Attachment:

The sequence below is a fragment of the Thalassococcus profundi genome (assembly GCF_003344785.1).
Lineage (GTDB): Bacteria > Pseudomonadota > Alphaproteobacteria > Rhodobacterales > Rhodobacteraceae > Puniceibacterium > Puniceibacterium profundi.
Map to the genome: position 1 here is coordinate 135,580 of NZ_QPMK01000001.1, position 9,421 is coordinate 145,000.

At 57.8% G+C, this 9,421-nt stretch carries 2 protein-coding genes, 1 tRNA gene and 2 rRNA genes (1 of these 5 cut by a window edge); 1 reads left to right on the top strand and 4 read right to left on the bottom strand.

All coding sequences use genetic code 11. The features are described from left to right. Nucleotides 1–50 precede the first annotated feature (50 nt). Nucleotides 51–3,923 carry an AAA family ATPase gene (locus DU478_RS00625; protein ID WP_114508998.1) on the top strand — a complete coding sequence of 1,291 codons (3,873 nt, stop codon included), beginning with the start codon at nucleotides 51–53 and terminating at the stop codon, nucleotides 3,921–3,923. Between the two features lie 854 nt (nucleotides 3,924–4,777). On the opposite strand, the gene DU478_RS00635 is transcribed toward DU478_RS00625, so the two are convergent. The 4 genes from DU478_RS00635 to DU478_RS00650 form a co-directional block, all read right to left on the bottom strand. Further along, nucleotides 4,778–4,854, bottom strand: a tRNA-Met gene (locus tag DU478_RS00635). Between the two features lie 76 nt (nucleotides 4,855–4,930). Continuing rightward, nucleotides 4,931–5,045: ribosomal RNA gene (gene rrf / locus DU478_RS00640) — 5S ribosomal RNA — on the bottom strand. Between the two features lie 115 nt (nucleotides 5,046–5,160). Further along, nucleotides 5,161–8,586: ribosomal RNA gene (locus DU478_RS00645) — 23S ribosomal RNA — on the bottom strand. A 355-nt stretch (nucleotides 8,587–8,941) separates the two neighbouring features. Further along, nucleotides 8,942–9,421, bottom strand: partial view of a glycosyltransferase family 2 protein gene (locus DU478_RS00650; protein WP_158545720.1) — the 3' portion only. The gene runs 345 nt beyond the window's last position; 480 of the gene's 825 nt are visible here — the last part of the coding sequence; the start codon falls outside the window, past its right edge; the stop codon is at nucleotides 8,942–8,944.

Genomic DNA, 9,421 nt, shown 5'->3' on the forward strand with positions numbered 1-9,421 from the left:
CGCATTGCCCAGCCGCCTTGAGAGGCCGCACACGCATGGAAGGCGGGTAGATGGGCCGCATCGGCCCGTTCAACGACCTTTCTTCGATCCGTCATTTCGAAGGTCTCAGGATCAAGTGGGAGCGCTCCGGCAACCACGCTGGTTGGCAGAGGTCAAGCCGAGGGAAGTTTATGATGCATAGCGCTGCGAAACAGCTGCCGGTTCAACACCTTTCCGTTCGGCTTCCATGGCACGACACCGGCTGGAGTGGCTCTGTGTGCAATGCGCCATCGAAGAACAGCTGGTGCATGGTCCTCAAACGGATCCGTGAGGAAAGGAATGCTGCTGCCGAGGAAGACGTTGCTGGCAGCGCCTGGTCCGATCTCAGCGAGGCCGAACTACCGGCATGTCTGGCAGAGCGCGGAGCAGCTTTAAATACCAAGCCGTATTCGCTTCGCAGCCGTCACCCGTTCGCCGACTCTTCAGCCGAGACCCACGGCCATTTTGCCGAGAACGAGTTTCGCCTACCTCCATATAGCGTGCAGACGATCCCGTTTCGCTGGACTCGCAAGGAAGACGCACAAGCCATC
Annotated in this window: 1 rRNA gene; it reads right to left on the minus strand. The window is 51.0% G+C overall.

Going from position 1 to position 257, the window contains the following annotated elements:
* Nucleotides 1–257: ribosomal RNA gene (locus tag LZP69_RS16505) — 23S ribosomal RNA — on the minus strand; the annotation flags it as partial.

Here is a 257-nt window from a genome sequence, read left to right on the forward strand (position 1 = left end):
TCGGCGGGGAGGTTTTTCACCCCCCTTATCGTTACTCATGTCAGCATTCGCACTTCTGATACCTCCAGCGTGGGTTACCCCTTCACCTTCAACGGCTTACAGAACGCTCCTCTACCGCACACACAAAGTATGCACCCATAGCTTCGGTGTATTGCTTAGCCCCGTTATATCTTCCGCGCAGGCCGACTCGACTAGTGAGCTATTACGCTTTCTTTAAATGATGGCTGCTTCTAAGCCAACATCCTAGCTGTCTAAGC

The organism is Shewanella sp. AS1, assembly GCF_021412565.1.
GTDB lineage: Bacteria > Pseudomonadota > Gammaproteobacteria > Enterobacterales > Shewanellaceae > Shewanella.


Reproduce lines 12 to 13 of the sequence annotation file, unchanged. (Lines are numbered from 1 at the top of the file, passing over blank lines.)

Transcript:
TCGGCGGGGAGGTTTTTCACCCCCCTTATCGTTACTCATGTCAGCATTCGCACTTCTGATACCTCCAGCGTGGGTTACCCCTTCACCTTCAACGGCTTACAGAACGCTCCTCTACCGCACACACAAAGTATGCACCCATAGCTTCGGTGTATTGCTTAGCCCCGTTATATCTTCCGCGCAGGCCGACTCGACTAGTGAGCTATTACGCTTTCTTTAAATGATGGCTGCTTCTAAGCCAACATCCTAGCTGTCTAAGC

The organism is Shewanella sp. AS1, assembly GCF_021412565.1.